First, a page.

As Vermont Sen. Bernie Sanders rallies the far left around a “single-payer” healthcare system and some Republicans try yet again to kill the Affordable Care Act, moderate attempts to bring down skyrocketing health-insurance costs seem doomed amidst the ongoing partisan rancor.
Meanwhile, the nonpartisan Congressional Budget Office on Thursday found the Trump administration is driving up the costs of the ACA by threatening to de-fund the program and pulling money from outreach to sign people up. And Congress has just two weeks to fund the Children’s Health Insurance Program, or 9 million kids could lose coverage.
In Colorado, which rejected a single-payer system last fall, insurance rates on the individual markets continue to spiral out of control, but bipartisan plans to shore up those markets in the short term do not appear to be gaining traction as Trumpcare begins to take shape — basically a comprehensive effort to undermine the ACA at all costs, even if average consumers bear the brunt of congressional inaction.
Despite July’s epic failure by Senate Republicans to deliver on seven years of “repeal and replace” promises, Colorado Congressman Scott Tipton — a Cortez Republican who represents part of Eagle County — still wants to get rid of the ACA.
The former small business owner who represents most of Colorado’s rural Western Slope in the sprawling 3rd Congressional District correctly points out that the Colorado Division of Insurance last week approved average premium increases in the state’s individual health insurance market of 26.7 percent in 2018. Those rate increases will hit the Western Slope and other rural areas the hardest.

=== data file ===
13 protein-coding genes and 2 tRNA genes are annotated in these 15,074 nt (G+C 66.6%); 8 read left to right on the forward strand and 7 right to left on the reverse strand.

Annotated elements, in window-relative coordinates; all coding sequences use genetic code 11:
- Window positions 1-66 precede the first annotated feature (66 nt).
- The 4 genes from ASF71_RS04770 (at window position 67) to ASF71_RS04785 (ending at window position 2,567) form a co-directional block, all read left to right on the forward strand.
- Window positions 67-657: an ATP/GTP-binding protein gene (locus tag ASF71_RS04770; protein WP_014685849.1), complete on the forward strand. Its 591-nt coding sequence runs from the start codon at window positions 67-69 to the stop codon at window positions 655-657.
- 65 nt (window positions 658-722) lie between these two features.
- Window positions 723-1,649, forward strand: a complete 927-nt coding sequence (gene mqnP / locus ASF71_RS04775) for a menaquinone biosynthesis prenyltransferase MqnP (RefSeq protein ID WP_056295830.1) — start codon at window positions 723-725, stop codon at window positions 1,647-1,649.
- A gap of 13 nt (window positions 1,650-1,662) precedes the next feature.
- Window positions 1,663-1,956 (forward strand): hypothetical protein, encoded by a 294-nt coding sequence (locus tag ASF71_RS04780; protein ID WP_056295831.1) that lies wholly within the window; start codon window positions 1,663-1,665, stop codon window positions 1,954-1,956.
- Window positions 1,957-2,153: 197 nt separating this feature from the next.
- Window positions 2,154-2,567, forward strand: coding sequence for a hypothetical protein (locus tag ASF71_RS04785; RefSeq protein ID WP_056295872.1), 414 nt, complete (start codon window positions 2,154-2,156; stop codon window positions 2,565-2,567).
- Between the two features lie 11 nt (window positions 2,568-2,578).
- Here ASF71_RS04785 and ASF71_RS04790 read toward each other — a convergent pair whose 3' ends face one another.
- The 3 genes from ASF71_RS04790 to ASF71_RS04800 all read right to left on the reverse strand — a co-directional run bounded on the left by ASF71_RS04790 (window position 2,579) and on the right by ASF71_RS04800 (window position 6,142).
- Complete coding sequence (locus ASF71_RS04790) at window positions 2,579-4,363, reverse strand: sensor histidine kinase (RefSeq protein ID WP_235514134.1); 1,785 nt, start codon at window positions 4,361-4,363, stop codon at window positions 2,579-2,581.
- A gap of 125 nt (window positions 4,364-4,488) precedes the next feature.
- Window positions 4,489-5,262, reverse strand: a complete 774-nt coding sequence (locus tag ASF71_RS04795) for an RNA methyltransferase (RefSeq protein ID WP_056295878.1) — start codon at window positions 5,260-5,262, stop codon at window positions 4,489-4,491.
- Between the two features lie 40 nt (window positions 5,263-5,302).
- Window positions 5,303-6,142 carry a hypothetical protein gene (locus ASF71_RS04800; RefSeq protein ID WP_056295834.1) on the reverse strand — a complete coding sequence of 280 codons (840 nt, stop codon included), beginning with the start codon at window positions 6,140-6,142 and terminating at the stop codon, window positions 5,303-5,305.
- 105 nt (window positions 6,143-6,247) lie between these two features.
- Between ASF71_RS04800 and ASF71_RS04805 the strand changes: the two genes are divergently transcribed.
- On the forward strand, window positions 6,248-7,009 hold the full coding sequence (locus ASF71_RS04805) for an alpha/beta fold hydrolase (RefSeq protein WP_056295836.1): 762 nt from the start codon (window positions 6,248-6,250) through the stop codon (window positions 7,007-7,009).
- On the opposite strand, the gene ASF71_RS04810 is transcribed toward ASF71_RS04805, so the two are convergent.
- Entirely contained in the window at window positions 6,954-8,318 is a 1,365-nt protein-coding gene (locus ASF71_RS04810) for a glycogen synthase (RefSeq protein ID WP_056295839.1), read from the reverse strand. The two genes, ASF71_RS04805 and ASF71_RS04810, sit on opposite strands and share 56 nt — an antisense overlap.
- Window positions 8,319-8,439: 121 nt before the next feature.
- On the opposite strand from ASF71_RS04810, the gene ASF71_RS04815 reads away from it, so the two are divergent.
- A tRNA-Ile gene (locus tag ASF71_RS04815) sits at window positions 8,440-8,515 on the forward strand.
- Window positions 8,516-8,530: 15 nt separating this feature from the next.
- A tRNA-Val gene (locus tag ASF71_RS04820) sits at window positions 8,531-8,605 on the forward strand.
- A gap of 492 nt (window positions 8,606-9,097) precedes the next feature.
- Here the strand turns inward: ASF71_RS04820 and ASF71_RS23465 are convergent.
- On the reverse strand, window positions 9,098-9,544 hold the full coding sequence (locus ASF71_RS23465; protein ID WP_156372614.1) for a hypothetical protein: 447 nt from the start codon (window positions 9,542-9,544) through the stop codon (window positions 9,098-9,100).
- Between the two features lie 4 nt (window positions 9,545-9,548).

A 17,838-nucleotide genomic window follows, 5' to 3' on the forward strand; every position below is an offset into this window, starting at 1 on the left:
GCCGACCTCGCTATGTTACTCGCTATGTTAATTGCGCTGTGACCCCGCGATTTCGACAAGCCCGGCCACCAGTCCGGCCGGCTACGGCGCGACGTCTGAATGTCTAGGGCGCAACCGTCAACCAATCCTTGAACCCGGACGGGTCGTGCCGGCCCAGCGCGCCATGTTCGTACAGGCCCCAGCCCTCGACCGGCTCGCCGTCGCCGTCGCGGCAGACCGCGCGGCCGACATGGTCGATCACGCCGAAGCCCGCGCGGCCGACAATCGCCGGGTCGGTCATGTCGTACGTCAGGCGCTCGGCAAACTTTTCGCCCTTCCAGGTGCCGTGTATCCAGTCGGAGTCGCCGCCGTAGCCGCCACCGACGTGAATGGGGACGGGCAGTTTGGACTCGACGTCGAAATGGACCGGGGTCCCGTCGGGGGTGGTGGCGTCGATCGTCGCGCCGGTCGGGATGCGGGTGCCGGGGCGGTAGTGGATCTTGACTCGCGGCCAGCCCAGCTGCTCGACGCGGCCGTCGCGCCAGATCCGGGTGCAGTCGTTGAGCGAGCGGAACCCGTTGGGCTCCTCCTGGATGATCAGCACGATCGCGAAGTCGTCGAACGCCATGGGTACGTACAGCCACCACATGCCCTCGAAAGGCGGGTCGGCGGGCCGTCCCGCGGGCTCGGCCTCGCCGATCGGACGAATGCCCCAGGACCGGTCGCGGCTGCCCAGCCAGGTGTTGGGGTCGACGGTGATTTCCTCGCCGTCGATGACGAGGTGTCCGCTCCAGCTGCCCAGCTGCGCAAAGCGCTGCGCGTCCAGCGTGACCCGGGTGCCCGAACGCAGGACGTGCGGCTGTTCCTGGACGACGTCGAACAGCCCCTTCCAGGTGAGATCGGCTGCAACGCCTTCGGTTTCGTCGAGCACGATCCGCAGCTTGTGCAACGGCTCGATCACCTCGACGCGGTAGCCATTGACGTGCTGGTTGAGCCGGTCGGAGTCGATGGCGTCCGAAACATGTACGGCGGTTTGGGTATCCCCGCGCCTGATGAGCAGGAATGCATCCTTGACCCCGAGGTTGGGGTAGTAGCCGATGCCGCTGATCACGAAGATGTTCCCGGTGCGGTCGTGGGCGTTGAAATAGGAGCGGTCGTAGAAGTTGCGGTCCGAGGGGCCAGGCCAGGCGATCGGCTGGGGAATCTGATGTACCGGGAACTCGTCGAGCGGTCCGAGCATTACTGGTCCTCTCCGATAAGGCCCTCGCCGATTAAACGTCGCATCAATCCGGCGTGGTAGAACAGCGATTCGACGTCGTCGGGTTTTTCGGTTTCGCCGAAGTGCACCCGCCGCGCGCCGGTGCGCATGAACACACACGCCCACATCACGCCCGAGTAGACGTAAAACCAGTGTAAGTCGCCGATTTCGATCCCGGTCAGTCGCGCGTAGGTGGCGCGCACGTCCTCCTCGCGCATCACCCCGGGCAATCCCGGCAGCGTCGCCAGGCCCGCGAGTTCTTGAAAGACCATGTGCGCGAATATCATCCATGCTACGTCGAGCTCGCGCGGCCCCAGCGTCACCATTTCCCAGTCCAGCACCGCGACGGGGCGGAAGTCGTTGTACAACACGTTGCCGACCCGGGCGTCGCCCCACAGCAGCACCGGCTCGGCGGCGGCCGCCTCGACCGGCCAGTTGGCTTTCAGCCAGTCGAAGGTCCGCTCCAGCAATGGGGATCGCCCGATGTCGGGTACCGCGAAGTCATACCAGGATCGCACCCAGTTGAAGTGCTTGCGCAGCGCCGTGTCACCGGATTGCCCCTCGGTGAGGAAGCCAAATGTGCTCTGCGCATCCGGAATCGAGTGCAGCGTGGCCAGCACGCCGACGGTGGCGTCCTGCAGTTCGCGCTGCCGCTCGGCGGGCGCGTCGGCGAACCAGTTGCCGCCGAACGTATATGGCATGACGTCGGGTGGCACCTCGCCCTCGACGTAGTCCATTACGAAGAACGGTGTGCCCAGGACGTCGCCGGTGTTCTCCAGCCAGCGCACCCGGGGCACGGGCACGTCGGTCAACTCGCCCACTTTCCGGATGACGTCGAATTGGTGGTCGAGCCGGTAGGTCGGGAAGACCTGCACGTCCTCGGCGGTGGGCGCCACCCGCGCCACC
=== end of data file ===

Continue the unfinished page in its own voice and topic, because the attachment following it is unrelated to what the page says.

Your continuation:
“This is on top of the 20 percent increase in 2017 and 24 percent increase in 2016,” Tipton wrote this week in a column and email to supporters. “The trajectory is unsustainable and unacceptable. We must repeal and replace the so-called Affordable Act and bring affordable health insurance to the 3rd Congressional District.”
Tipton in May voted in favor of the American Health Care Act that passed by four votes in the House before the nonpartisan Congressional Budget Office had scored the bill. U.S. Rep. Jared Polis, a Boulder Democrat who represents the rest of Eagle County, voted against that bill, calling it a “devastating attack” on American health care, and the CBO ultimately determined it would lead to much higher premiums for people with preexisting conditions and more than 23 million people losing coverage.
But Tipton rejects those claims, still defending the AHCA this week:
“The bill would drive down the cost of health insurance and bring competition and choice to the market, while ensuring that individuals who have preexisting conditions maintain access to affordable health insurance,” Tipton wrote.
Meanwhile, a bipartisan Senate committee met last week to move past the failed repeal-and-replace bid that consumed the first seven months of the Trump administration and find ways to shore up the ACA. The committee heard testimony from Colorado Gov. John Hickenlooper, who recently rolled out a bipartisan plan to make both short- and long-term changes to fix problems with the ACA.